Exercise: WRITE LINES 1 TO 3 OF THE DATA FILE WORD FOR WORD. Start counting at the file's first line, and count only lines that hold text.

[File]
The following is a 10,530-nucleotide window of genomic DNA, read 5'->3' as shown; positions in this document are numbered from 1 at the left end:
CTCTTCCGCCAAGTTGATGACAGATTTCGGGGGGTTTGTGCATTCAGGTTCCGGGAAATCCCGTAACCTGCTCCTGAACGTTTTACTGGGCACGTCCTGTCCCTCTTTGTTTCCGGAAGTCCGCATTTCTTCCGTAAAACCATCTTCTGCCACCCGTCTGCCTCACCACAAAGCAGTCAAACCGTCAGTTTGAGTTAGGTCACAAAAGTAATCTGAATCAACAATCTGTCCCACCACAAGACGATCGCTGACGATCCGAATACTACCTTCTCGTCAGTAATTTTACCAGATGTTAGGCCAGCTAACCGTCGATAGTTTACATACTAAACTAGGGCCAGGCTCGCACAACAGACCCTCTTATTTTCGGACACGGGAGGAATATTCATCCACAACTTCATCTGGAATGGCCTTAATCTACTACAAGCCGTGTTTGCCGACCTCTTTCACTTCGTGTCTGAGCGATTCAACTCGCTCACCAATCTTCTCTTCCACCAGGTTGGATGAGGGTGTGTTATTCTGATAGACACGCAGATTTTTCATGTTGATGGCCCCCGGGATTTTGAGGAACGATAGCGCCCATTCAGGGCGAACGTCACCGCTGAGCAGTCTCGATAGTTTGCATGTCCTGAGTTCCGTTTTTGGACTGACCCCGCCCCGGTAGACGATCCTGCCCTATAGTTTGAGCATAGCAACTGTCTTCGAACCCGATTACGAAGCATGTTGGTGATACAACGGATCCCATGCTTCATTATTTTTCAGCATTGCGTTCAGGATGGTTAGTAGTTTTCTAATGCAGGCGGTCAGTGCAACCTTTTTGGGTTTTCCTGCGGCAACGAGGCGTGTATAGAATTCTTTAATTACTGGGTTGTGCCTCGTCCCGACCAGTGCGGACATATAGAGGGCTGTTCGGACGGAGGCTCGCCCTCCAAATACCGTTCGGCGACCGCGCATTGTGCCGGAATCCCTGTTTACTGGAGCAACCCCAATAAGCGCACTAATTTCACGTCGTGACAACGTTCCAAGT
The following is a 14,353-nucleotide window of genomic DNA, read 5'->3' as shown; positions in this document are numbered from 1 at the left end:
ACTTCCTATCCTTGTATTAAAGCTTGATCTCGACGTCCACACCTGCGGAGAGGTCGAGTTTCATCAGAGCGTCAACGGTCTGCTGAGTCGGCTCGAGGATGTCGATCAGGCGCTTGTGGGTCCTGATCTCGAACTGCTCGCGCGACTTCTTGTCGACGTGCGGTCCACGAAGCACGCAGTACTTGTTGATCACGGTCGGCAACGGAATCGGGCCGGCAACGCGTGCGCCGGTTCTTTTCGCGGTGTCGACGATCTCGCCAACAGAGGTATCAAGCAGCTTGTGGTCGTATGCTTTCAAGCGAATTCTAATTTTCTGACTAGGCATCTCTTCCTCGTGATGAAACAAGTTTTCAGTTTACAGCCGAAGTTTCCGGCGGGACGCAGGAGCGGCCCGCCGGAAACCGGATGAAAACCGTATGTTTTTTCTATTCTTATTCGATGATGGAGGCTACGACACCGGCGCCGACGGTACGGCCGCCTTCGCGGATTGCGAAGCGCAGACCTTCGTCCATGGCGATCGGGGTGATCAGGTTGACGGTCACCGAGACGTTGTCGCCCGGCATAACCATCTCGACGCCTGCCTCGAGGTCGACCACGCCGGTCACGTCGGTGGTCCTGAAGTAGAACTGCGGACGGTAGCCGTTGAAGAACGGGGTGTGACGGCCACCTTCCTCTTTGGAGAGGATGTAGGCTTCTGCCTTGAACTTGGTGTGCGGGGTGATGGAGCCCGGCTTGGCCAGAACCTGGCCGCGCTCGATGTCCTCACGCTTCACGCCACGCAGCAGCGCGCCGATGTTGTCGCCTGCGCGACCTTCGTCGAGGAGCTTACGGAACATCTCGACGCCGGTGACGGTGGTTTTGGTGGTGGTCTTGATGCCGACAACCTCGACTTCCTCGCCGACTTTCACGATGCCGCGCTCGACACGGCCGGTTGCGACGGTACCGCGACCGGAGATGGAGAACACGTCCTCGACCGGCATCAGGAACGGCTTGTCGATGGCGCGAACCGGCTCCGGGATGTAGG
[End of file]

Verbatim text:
The following is a 10,530-nucleotide window of genomic DNA, read 5'->3' as shown; positions in this document are numbered from 1 at the left end:
CTCTTCCGCCAAGTTGATGACAGATTTCGGGGGGTTTGTGCATTCAGGTTCCGGGAAATCCCGTAACCTGCTCCTGAACGTTTTACTGGGCACGTCCTGTCCCTCTTTGTTTCCGGAAGTCCGCATTTCTTCCGTAAAACCATCTTCTGCCACCCGTCTGCCTCACCACAAAGCAGTCAAACCGTCAGTTTGAGTTAGGTCACAAAAGTAATCTGAATCAACAATCTGTCCCACCACAAGACGATCGCTGACGATCCGAATACTACCTTCTCGTCAGTAATTTTACCAGATGTTAGGCCAGCTAACCGTCGATAGTTTACATACTAAACTAGGGCCAGGCTCGCACAACAGACCCTCTTATTTTCGGACACGGGAGGAATATTCATCCACAACTTCATCTGGAATGGCCTTAATCTACTACAAGCCGTGTTTGCCGACCTCTTTCACTTCGTGTCTGAGCGATTCAACTCGCTCACCAATCTTCTCTTCCACCAGGTTGGATGAGGGTGTGTTATTCTGATAGACACGCAGATTTTTCATGTTGATGGCCCCCGGGATTTTGAGGAACGATAGCGCCCATTCAGGGCGAACGTCACCGCTGAGCAGTCTCGATAGTTTGCATGTCCTGAGTTCCGTTTTTGGACTGACCCCGCCCCGGTAGACGATCCTGCCCTATAGTTTGAGCATAGCAACTGTCTTCGAACCCGATTACGAAGCATGTTGGTGATACAACGGATCCCATGCTTCATTATTTTTCAGCATTGCGTTCAGGATGGTTAGTAGTTTTCTAATGCAGGCGGTCAGTGCAACCTTTTTGGGTTTTCCTGCGGCAACGAGGCGTGTATAGAATTCTTTAATTACTGGGTTGTGCCTCGTCCCGACCAGTGCGGACATATAGAGGGCTGTTCGGACGGAGGCTCGCCCTCCAAATACCGTTCGGCGACCGCGCATTGTGCCGGAATCCCTGTTTACTGGAGCAACCCCAATAAGCGCACTAATTTCACGTCGTGACAACGTTCCAAGT
The following is a 14,353-nucleotide window of genomic DNA, read 5'->3' as shown; positions in this document are numbered from 1 at the left end: